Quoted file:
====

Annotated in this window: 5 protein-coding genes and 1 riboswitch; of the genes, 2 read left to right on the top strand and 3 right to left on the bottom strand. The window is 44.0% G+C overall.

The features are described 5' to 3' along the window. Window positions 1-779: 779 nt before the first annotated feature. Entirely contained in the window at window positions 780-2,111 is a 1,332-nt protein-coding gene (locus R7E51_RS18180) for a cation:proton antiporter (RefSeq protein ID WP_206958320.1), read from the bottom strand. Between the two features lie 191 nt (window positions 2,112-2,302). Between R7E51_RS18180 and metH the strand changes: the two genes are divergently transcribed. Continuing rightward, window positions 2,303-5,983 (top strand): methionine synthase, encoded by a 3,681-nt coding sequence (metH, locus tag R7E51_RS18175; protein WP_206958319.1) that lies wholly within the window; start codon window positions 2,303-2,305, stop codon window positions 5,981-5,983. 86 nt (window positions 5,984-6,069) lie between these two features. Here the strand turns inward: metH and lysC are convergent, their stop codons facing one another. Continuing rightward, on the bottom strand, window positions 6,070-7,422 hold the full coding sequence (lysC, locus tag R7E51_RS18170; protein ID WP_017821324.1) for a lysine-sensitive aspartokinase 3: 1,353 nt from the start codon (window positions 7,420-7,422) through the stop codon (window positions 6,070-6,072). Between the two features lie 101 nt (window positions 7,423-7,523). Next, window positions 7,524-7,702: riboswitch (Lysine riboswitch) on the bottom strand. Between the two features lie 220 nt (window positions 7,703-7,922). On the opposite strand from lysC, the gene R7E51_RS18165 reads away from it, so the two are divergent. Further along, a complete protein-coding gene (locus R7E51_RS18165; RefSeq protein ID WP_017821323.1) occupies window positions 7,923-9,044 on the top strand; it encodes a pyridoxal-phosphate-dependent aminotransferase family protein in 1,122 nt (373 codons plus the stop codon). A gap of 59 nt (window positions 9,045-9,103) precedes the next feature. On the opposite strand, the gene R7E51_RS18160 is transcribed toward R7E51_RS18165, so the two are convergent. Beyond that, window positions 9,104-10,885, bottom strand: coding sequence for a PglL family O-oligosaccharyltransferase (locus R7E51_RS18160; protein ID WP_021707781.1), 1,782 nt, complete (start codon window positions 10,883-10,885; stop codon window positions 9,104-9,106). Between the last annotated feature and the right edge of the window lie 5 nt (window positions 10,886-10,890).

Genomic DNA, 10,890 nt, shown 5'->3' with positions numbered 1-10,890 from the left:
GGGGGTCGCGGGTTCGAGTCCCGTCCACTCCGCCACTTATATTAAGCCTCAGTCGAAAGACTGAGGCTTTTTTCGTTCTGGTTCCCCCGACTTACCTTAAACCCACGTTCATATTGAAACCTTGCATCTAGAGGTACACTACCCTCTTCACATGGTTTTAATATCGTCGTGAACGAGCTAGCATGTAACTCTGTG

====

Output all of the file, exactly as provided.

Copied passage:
Annotated in this window: 5 protein-coding genes and 1 riboswitch; of the genes, 2 read left to right on the top strand and 3 right to left on the bottom strand. The window is 44.0% G+C overall.

The features are described 5' to 3' along the window. Window positions 1-779: 779 nt before the first annotated feature. Entirely contained in the window at window positions 780-2,111 is a 1,332-nt protein-coding gene (locus R7E51_RS18180) for a cation:proton antiporter (RefSeq protein ID WP_206958320.1), read from the bottom strand. Between the two features lie 191 nt (window positions 2,112-2,302). Between R7E51_RS18180 and metH the strand changes: the two genes are divergently transcribed. Continuing rightward, window positions 2,303-5,983 (top strand): methionine synthase, encoded by a 3,681-nt coding sequence (metH, locus tag R7E51_RS18175; protein WP_206958319.1) that lies wholly within the window; start codon window positions 2,303-2,305, stop codon window positions 5,981-5,983. 86 nt (window positions 5,984-6,069) lie between these two features. Here the strand turns inward: metH and lysC are convergent, their stop codons facing one another. Continuing rightward, on the bottom strand, window positions 6,070-7,422 hold the full coding sequence (lysC, locus tag R7E51_RS18170; protein ID WP_017821324.1) for a lysine-sensitive aspartokinase 3: 1,353 nt from the start codon (window positions 7,420-7,422) through the stop codon (window positions 6,070-6,072). Between the two features lie 101 nt (window positions 7,423-7,523). Next, window positions 7,524-7,702: riboswitch (Lysine riboswitch) on the bottom strand. Between the two features lie 220 nt (window positions 7,703-7,922). On the opposite strand from lysC, the gene R7E51_RS18165 reads away from it, so the two are divergent. Further along, a complete protein-coding gene (locus R7E51_RS18165; RefSeq protein ID WP_017821323.1) occupies window positions 7,923-9,044 on the top strand; it encodes a pyridoxal-phosphate-dependent aminotransferase family protein in 1,122 nt (373 codons plus the stop codon). A gap of 59 nt (window positions 9,045-9,103) precedes the next feature. On the opposite strand, the gene R7E51_RS18160 is transcribed toward R7E51_RS18165, so the two are convergent. Beyond that, window positions 9,104-10,885, bottom strand: coding sequence for a PglL family O-oligosaccharyltransferase (locus R7E51_RS18160; protein ID WP_021707781.1), 1,782 nt, complete (start codon window positions 10,883-10,885; stop codon window positions 9,104-9,106). Between the last annotated feature and the right edge of the window lie 5 nt (window positions 10,886-10,890).

Genomic DNA, 10,890 nt, shown 5'->3' with positions numbered 1-10,890 from the left:
GGGGGTCGCGGGTTCGAGTCCCGTCCACTCCGCCACTTATATTAAGCCTCAGTCGAAAGACTGAGGCTTTTTTCGTTCTGGTTCCCCCGACTTACCTTAAACCCACGTTCATATTGAAACCTTGCATCTAGAGGTACACTACCCTCTTCACATGGTTTTAATATCGTCGTGAACGAGCTAGCATGTAACTCTGTG